It is also worth noting that quality POD and Short-run prints require an adequate delivery model. These runs are intended for focused markets and often individuals, and a worthwhile service provider should be able to deliver the books right into your customers’ hands. The industrial nature of Short-run printing requires that a store-front is maintained in some way. What is happening is that a more manageable level of stock is being created, and therefore to adequately serve customers, a suitably-sized batch would need to be printed and sold. With POD the business plan is different. The intention is to create a print per sale[4] and this presents its own set of difficulties as it requires a custom binding station for each printed book. Therefore, the most adequate form of POD is one done by a mail-order system, through which a dedicated printed can create copies to order. The dream of making this possible in-store is a hard one to achieve. The main problem is an engineering challenge, as the store would need a device capable of printing and binding the title, while still keeping track of sales for royalty purposes. The one company that has tried to address this On Demand Books with their Espresso Book Machine. Unfortunately the sheer cost of this machine has limited its roll-out. That said however, as more are made the costs may come down, and at present 57 machines exist around the world,[5] with the biggest overall market being university bookshops.

Going where no book has gone before

Digital printing’s real strength is that it allows for a virtual storefront. So long as the postal service can reach you, you will get your book. What’s more, any aspiring printer can become a bookseller. While the Holy Grail of digital printing is to reproduce a high-quality, perfect format, finished book, so long as the publisher allows it, a book’s content can be made available in simper forms. Especially for communities starved of bookshops, it makes perfect sense for a local printer (even a copy shop) to make the content of books available. Here enters Paperight, a South African start-up working off this very model. They have created the infrastructure to turn any simple copy shop into a bookseller through a web-based POD solution. Using this channel, books can be distributed through previously under-served communities with simple, stapled A4 renditions of books. Every page of the book is marked with identifying information to track the origin of that specific print in order to provide traceable copyright enforcement.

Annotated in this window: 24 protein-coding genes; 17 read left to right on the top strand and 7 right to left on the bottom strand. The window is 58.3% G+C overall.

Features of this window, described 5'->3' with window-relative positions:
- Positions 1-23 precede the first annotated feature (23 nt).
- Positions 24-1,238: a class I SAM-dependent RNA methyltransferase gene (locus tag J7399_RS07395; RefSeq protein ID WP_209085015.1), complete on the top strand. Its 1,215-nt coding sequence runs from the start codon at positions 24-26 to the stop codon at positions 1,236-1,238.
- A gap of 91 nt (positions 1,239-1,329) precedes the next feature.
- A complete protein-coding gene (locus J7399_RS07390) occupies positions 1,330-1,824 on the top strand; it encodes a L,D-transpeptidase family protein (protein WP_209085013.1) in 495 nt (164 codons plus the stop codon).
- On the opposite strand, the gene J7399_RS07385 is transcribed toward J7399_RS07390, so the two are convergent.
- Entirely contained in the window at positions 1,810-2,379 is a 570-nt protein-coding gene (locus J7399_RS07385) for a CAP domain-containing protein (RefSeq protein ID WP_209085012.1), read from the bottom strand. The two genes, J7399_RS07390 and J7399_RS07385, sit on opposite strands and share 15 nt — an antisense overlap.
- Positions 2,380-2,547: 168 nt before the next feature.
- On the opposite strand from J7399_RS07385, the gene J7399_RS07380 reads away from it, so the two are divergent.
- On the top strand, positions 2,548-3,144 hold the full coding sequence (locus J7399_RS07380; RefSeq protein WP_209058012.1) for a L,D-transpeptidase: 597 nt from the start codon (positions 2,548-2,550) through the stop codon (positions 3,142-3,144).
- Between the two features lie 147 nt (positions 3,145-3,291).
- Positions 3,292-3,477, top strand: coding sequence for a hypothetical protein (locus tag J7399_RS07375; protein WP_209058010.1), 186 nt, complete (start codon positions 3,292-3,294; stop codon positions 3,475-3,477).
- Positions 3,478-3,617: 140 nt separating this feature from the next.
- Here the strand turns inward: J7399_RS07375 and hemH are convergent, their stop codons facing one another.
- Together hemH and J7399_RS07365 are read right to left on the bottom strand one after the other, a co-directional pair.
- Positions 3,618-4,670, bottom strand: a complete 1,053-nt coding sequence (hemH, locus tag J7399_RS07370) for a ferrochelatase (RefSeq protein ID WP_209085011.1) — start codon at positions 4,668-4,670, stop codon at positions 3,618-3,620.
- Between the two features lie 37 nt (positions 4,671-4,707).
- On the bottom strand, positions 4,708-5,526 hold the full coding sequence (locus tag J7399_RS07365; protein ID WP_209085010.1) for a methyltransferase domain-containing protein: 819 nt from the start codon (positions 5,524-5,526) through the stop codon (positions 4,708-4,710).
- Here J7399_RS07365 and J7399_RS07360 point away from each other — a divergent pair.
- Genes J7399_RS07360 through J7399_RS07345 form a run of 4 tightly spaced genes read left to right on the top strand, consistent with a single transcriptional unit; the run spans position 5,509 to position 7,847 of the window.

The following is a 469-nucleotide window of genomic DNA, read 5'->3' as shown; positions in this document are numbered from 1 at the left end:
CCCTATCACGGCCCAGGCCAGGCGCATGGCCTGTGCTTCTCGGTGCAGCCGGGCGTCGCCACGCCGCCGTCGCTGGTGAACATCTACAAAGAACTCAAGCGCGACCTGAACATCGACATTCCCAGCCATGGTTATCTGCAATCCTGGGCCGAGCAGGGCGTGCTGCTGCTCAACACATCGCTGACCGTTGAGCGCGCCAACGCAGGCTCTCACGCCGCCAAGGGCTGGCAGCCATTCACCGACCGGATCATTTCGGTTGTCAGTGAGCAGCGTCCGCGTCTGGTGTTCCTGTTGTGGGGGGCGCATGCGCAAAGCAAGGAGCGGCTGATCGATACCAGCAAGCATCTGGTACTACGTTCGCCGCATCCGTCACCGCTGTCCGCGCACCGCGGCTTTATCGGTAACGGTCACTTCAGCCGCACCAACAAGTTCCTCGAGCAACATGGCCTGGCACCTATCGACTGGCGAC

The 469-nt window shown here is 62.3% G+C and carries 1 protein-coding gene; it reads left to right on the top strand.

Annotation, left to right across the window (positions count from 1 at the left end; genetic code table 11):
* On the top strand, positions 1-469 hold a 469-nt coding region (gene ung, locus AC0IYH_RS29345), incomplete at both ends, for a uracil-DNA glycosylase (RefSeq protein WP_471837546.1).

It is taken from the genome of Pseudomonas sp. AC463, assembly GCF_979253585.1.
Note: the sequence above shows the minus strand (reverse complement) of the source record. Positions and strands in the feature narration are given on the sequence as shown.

Unfortunately Paperight has closed down, the owner/creator Arthur Atwell cites lack of sufficient sales to maintain operations as the primary driver behind their financial difficulties. Originally intended to provide legal, fast versions of titles to copy-shops through a POD system the company faced difficulties based on the lack of sales and customer interest. The implications of this is that the cost of content is the primary driver behind illegal copying/ non-buying book culture, not the ease of access. They have published their successes, failure and stories here: http://story.paperight.com/

By taking advantage of the existing infrastructure of copy shops, it becomes possible to create an affordable distribution chain whereby a traditionally elite commodity can be easily shared. In the future of course, our simple desktop printers and copiers may be capable of advanced finishing and cheap colour reproductions, in which case POD becomes the mean for obtaining books. As it stands now however, POD serves two fundamental purposes: it reduces some of the price barriers to publishing, [6] thus making more books available; and it makes them available in places where they may not have been available otherwise.[7]

  1. This is the printing of several versions of a document in a single run. For instance, the printing of invitations where the design remains the same, but the names change per copy. This can also be used in book printing to create customised editions.
  2. Companies such as Lulu.com, Amazon CreateSpace
  3. This, at least, in what local provider Publisher.co.za can produce.
  4. The fixed unit price of digital printing negates the benefits of digital printing, though shipping costs will still be a factor.
  5. This number has come up from 3 just a few years ago, possibly thanks to their partnership with Xerox.
  6. POD has it's own costs, but it circumvents the 'normal' outlay needed for analogue printing and warehousing
  7. Assuming of course that geographic restrictions allow for this.